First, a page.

Weight loss surgery is a tool for long-term weight management. In addition to improving mobility and overall quality of life in patients, bariatric surgery has been proven to offer health benefits to individuals with a Body Mass Index (BMI) equal to or greater than 40, or equal to or greater than 35 with a high risk of co-morbidities. Although every surgery has considerations, the surgical approach to weight loss may resolve or improve weight-related health conditions, including the following:

  • Type II diabetes
  • Gastroesophageal reflux, heartburn
  • Hypertension
  • Pulmonary conditions
  • High cholesterol
  • Heart disease
  • Sleep apnea
  • Depression
  • Joint pain
  • Urinary stress incontinence
  • Menstrual irregularities
  • Infertility

When accompanied by dietary changes and increased physical activity, bariatric surgery can help patients reach long-term weight loss goals and enjoy healthy, active lifestyles.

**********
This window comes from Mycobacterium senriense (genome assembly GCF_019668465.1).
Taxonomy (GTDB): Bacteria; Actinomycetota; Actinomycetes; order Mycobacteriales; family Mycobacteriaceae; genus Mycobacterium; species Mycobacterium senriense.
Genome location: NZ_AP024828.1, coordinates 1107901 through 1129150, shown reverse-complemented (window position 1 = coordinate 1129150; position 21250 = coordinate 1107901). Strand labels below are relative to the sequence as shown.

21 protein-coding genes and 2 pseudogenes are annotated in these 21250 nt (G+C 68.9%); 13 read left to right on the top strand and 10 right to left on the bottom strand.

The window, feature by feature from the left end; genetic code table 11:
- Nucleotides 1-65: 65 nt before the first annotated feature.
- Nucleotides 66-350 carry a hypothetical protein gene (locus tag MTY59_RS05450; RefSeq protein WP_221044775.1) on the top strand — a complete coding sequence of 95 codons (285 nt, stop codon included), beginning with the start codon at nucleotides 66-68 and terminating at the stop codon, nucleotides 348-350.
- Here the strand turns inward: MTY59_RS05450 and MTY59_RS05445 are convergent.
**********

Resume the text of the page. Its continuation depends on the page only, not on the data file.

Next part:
What kind of physical changes can I expect after surgery

In order to achieve long-term weight loss success, patients need to commit to a lifelong, healthy lifestyle, which includes making changes to daily diet and exercise habits. Eating a balanced diet with increased physical activity will enable patients to reach weight loss goals and over time, improve their health. In addition to losing weight patients may experience improvement of existing weight-related health conditions such as Type II diabete,s joint pain, high cholesterol, blood pressure, sleep apnea and other co-morbidities. Best of all, most patients share that they not only look better but feel better about themselves. 

Are there psychological changes that I can expect following surgery?

For several weeks following weight loss surgery, many patients experience emotional ups and downs. Some patients feel like they are on an emotional roller coaster. These feelings are completely normal and usually subside after several weeks. If these feelings continue to worsen or you feel you may benefit from speaking to a professional, we will be happy to arrange for you to meet with our psychologist.


In addition to Piedmont’s surgical weight loss educational course, there are number of helpful online resources that may assist and inspire you on your journey to weight loss success, including the following websites.

National Organizations

Physicians & Medical Resources

Diet & Lifestyle